DirecTV is in a great deal of flux in relation to who’s going to own it going forward, with an auction taking place over the last several months to determine who will purchase a stake of the satellite service from AT&T.
Sunday Ticket is the NFL’s out-of-market game package, in which fans can pay extra money to gain access to all NFL games, and not only the ones that are televised locally in their own market.
Since Sunday Ticket launched in 1994, it’s been exclusive to DirecTV, and as served as a major selling point, both for individuals and for bars and restaurants, to subscribe to DirecTV. Jon Taffer, the future host of the reality show “Bar Rescue,” has been credited with inventing the idea of DirecTV, when he was running a bar in Chicago back in the early 1990s.
It’s widely believed that DirecTV’s current exclusive contract with the NFL expires after the 2022 season, and NFL Commissioner Roger Goodell has indicated that he would like to see a change in how Sunday Ticket works.
Now, a new report indicates that a favorite has emerged for the package.
According to Streaming Media Blog, Amazon has emerged as the leader to become the new Sunday Ticket host, although talks remain early.
“It’s well known that the current NFL deal with DIRECTV (AT&T), which runs through the 2022 season, will not be renewed. This makes sense since AT&T is trying to sell off the DIRECTV business and I’m told the NFL no longer wants the restrictions that come from distributing the package via satellite, which is completely outdated, as is the current streaming experience,” the report said. “Multiple people I spoke with said that while talks are still in the early stages, Amazon looks to be in the lead for the new digital direct-to-consumer offering of what is currently branded NFL Sunday Ticket.”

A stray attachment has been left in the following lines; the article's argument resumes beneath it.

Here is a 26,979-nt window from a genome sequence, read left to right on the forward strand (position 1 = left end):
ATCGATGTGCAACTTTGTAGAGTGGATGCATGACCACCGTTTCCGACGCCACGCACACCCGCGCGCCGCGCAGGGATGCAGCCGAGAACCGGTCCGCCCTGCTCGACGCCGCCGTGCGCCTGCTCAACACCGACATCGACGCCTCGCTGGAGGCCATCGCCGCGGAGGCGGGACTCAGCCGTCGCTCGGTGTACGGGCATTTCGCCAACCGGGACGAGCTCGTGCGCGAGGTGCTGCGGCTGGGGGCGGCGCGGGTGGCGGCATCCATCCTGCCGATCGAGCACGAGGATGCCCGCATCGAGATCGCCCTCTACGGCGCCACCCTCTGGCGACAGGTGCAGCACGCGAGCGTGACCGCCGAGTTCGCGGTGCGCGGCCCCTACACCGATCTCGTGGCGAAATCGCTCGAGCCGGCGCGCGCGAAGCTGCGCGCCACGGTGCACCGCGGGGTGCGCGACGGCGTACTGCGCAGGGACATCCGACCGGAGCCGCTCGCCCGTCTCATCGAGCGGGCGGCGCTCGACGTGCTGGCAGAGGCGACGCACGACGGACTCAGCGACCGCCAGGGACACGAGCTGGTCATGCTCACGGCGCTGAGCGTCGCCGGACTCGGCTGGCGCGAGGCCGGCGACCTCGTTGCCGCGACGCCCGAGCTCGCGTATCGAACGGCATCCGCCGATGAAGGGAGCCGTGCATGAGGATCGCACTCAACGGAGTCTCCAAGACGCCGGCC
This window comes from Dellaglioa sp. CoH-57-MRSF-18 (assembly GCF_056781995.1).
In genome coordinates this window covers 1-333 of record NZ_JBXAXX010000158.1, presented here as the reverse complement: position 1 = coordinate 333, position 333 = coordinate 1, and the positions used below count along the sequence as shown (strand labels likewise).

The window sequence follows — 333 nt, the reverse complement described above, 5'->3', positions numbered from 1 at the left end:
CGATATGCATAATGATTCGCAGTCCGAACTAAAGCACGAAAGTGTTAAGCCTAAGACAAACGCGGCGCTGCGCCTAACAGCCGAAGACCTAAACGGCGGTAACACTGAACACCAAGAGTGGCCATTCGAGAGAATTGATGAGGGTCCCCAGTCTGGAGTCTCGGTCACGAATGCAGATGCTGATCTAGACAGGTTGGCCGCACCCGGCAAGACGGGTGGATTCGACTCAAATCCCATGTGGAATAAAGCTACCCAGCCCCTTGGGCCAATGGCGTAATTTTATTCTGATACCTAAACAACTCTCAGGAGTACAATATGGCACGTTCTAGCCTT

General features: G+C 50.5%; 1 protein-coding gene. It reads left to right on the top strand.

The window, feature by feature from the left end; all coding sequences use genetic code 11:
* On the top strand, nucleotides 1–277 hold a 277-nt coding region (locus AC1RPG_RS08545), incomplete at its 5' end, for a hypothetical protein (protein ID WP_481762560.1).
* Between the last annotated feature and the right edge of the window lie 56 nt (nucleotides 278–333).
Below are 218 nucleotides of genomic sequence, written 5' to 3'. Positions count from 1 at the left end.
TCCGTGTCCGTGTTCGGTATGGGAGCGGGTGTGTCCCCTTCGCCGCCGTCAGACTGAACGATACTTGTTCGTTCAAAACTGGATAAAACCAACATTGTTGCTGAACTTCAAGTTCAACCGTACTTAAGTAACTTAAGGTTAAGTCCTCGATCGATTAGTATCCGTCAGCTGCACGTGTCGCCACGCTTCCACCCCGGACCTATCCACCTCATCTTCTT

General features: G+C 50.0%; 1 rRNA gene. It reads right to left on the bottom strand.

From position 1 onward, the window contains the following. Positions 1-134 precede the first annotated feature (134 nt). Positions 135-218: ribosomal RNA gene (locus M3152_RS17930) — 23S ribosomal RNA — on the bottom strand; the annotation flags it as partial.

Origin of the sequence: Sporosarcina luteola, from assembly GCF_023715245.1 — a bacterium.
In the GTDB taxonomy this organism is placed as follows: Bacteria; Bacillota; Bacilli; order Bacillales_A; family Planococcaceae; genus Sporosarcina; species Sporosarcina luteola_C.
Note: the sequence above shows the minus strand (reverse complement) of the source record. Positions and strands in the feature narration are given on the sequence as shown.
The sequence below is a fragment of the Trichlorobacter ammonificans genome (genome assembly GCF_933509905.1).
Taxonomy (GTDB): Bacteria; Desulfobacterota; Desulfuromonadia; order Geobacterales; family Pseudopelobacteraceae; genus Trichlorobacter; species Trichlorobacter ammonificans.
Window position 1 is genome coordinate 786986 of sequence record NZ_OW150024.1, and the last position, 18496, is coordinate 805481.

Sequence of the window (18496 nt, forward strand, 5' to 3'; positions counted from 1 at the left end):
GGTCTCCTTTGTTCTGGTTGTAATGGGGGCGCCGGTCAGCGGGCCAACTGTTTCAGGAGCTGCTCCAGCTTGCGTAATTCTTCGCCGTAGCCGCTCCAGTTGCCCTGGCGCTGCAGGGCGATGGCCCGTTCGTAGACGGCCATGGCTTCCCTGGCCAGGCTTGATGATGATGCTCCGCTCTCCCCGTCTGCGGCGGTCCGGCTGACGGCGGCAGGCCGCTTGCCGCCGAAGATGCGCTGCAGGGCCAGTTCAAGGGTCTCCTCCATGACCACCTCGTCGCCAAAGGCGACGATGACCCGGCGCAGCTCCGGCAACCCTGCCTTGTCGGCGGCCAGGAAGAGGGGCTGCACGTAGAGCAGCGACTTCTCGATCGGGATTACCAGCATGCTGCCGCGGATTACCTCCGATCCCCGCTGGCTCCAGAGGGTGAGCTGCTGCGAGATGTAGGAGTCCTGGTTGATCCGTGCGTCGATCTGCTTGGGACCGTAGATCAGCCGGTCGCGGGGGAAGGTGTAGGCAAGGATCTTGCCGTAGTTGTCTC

Amazon is already in business with the NFL, with a deal to stream Thursday night games, and also had an exclusive deal to stream one NFL game that was not available anywhere else. Amazon is also available in much of the world, which is also important to the NFL.
The story went on to argue that most of the other companies mentioned as potential partners would make less sense than Amazon does. A Sports Business Daily report last year indicated that interested suitors for Sunday Ticket included Amazon, ESPN, Comcast, and the sports streaming service DAZN.
Stephen Silver, a technology writer for The National Interest, is a journalist, essayist and film critic, who is also a contributor to Philly Voice, Philadelphia Weekly, the Jewish Telegraphic Agency, Living Life Fearless, Backstage magazine, Broad Street Review and Splice Today. The co-founder of the Philadelphia Film Critics Circle, Stephen lives in suburban Philadelphia with his wife and two sons. Follow him on Twitter at @StephenSilver.